Dec. 21 (Bloomberg) -- Sweden will issue a new 20-year nominal bond through debt exchanges in response to interest from potential investors, the Swedish National Debt Office said.
“In order to create liquidity in the new loan, the volume should quickly be raised to 10-20 billion kronor ($1.5 billion-$2.9 billion),” the agency said. “As our borrowing requirement is limited, the introduction will be made through exchanges.”
Plans for a 30-year inflation-linked bond have been put on hold due to a lack of investor interest, the agency said.
Demand for Swedish bonds has surged during the financial crisis as investors dumped euro asset. The country is tapping longer maturity bonds to lock in borrowing costs. Sweden’s 10-year notes yield about 24 basis points less than German debt with a similar maturity.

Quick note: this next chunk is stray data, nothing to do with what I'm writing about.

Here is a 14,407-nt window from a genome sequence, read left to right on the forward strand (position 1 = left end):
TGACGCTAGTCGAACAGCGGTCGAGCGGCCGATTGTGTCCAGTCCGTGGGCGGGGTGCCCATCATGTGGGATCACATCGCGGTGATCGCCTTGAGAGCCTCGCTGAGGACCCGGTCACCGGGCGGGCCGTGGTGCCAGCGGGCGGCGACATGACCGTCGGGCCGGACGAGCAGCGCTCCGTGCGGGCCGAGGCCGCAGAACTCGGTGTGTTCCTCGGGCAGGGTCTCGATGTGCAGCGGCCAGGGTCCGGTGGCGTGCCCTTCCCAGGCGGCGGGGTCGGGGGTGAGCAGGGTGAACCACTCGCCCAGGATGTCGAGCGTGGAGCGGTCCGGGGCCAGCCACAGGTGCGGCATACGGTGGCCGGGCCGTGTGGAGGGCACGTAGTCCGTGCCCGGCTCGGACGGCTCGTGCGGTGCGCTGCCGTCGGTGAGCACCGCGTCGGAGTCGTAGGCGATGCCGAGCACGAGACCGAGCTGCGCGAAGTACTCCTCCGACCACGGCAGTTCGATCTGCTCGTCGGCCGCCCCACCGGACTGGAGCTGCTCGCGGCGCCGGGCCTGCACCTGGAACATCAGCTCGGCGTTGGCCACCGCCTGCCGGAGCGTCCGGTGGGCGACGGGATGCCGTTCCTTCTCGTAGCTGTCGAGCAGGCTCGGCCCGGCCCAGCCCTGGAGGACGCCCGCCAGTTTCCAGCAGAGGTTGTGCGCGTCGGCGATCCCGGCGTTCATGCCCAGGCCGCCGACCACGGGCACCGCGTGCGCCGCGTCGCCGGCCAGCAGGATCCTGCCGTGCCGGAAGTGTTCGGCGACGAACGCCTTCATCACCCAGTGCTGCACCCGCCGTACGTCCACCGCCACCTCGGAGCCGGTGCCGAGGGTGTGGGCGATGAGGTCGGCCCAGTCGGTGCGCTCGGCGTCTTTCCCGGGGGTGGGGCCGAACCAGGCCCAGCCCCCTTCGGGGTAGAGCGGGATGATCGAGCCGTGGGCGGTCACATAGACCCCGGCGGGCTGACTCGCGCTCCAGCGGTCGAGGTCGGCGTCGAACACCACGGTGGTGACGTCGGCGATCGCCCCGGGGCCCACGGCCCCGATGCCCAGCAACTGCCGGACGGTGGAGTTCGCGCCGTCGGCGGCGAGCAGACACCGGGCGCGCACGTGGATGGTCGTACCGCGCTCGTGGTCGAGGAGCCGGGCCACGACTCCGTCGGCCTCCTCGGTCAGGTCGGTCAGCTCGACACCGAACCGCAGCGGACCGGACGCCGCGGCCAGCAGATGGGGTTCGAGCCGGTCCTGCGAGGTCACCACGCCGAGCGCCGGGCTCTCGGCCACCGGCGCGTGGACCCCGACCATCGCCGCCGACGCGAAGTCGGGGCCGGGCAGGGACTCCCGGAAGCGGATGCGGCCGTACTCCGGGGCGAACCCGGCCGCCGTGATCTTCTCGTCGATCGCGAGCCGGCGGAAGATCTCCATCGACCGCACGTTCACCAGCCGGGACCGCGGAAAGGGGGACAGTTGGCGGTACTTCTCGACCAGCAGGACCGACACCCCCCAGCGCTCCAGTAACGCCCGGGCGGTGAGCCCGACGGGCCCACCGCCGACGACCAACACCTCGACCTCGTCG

Sweden’s general government debt will dwindle to 35.9 percent of gross domestic product in 2012, compared with 90.6 percent for the euro area, the OECD said last month. The economy will expand 4.1 percent in 2011, more than twice the 1.6 percent rate in the euro area, the group said.
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